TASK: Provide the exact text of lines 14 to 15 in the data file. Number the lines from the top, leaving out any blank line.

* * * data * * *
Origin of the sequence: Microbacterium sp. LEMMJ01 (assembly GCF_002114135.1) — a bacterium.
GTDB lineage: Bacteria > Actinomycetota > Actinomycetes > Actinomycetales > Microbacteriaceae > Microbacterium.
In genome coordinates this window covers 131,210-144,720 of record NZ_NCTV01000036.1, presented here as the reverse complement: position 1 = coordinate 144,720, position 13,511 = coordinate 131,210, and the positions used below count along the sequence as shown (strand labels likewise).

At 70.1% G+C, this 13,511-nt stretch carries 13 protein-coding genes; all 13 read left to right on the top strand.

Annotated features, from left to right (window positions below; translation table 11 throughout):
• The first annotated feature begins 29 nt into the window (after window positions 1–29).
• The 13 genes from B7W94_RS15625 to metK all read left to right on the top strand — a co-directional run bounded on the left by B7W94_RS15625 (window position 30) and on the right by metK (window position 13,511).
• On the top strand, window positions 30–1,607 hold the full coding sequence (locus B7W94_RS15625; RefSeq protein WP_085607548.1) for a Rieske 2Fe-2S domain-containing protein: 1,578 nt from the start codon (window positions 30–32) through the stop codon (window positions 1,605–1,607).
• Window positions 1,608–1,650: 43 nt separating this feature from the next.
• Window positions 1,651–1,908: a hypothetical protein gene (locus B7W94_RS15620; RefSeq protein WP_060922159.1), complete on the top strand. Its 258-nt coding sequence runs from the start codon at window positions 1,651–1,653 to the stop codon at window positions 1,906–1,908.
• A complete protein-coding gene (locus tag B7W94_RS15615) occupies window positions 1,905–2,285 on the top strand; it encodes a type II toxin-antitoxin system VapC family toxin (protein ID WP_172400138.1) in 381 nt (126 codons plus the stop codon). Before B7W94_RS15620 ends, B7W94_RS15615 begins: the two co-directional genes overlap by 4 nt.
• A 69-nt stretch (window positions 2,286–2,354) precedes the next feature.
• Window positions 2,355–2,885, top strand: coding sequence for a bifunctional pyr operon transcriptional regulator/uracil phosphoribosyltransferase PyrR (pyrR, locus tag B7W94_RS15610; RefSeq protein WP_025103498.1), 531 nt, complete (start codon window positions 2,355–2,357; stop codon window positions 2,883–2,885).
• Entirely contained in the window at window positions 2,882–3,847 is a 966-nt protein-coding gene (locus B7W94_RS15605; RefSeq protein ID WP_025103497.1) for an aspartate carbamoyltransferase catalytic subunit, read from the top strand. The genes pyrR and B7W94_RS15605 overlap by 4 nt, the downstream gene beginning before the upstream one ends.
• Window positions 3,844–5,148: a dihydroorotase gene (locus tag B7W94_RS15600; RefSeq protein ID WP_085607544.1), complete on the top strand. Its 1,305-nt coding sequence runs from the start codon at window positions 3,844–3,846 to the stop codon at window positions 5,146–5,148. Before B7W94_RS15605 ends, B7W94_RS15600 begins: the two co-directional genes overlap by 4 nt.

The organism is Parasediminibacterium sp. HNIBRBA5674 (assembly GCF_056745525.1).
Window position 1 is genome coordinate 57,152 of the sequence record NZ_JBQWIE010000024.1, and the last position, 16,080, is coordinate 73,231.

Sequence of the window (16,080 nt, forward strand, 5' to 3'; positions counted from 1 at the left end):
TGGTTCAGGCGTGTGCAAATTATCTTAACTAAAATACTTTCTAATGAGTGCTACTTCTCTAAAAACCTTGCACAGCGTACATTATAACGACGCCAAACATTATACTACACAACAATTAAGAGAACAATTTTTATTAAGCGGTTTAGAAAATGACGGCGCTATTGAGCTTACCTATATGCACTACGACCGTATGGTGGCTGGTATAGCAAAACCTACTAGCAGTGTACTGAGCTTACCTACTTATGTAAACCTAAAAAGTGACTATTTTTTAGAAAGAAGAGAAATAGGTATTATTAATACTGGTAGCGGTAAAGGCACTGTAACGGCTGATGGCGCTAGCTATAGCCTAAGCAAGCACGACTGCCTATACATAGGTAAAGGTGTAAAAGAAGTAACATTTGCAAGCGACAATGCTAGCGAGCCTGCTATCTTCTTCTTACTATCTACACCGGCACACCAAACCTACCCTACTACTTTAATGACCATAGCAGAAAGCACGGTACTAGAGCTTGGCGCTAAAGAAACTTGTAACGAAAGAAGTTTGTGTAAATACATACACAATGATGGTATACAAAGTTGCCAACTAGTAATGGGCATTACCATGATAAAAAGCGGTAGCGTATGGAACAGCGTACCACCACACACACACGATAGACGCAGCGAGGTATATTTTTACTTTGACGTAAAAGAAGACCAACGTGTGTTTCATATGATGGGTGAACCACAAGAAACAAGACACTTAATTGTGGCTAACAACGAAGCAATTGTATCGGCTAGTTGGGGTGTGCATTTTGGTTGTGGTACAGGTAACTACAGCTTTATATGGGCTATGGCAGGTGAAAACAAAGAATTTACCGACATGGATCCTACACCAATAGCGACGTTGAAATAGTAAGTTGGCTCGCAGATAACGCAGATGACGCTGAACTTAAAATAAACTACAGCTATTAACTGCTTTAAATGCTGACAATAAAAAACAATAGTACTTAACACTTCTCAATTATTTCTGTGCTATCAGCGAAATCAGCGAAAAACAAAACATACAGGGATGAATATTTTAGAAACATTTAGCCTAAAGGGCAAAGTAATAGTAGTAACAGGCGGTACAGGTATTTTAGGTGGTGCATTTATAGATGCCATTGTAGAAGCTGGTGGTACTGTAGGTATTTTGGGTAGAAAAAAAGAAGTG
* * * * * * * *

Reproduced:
• Entirely contained in the window at window positions 2,882–3,847 is a 966-nt protein-coding gene (locus B7W94_RS15605; RefSeq protein ID WP_025103497.1) for an aspartate carbamoyltransferase catalytic subunit, read from the top strand. The genes pyrR and B7W94_RS15605 overlap by 4 nt, the downstream gene beginning before the upstream one ends.
• Window positions 3,844–5,148: a dihydroorotase gene (locus tag B7W94_RS15600; RefSeq protein ID WP_085607544.1), complete on the top strand. Its 1,305-nt coding sequence runs from the start codon at window positions 3,844–3,846 to the stop codon at window positions 5,146–5,148. Before B7W94_RS15605 ends, B7W94_RS15600 begins: the two co-directional genes overlap by 4 nt.